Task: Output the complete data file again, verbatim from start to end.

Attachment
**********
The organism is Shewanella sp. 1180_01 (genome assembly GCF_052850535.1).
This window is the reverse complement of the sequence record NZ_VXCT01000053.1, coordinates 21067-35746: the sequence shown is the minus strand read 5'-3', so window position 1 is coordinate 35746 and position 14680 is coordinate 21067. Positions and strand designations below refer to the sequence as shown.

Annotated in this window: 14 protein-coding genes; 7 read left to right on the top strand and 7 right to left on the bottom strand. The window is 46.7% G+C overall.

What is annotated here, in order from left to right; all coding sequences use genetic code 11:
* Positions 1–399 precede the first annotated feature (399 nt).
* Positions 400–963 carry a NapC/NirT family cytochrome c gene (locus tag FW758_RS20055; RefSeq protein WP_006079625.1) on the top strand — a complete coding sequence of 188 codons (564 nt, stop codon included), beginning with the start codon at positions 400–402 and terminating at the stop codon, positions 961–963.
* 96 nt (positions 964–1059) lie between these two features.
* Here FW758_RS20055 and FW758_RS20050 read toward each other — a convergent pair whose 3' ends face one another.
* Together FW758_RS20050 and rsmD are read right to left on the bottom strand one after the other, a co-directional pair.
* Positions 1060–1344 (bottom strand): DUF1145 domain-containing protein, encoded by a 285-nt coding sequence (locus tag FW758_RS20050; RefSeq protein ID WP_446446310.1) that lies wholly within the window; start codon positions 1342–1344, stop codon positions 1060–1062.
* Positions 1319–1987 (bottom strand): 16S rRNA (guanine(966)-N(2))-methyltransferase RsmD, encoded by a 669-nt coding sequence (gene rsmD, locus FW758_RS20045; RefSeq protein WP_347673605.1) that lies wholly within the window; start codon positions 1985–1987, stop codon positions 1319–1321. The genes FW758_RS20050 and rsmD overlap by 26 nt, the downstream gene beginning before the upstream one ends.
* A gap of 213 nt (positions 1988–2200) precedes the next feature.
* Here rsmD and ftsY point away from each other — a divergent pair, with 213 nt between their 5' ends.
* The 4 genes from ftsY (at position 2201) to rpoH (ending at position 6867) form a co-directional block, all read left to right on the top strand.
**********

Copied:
The organism is Shewanella sp. 1180_01 (genome assembly GCF_052850535.1).
This window is the reverse complement of the sequence record NZ_VXCT01000053.1, coordinates 21067-35746: the sequence shown is the minus strand read 5'-3', so window position 1 is coordinate 35746 and position 14680 is coordinate 21067. Positions and strand designations below refer to the sequence as shown.

Annotated in this window: 14 protein-coding genes; 7 read left to right on the top strand and 7 right to left on the bottom strand. The window is 46.7% G+C overall.

What is annotated here, in order from left to right; all coding sequences use genetic code 11:
* Positions 1–399 precede the first annotated feature (399 nt).
* Positions 400–963 carry a NapC/NirT family cytochrome c gene (locus tag FW758_RS20055; RefSeq protein WP_006079625.1) on the top strand — a complete coding sequence of 188 codons (564 nt, stop codon included), beginning with the start codon at positions 400–402 and terminating at the stop codon, positions 961–963.
* 96 nt (positions 964–1059) lie between these two features.
* Here FW758_RS20055 and FW758_RS20050 read toward each other — a convergent pair whose 3' ends face one another.
* Together FW758_RS20050 and rsmD are read right to left on the bottom strand one after the other, a co-directional pair.
* Positions 1060–1344 (bottom strand): DUF1145 domain-containing protein, encoded by a 285-nt coding sequence (locus tag FW758_RS20050; RefSeq protein ID WP_446446310.1) that lies wholly within the window; start codon positions 1342–1344, stop codon positions 1060–1062.
* Positions 1319–1987 (bottom strand): 16S rRNA (guanine(966)-N(2))-methyltransferase RsmD, encoded by a 669-nt coding sequence (gene rsmD, locus FW758_RS20045; RefSeq protein WP_347673605.1) that lies wholly within the window; start codon positions 1985–1987, stop codon positions 1319–1321. The genes FW758_RS20050 and rsmD overlap by 26 nt, the downstream gene beginning before the upstream one ends.
* A gap of 213 nt (positions 1988–2200) precedes the next feature.
* Here rsmD and ftsY point away from each other — a divergent pair, with 213 nt between their 5' ends.
* The 4 genes from ftsY (at position 2201) to rpoH (ending at position 6867) form a co-directional block, all read left to right on the top strand.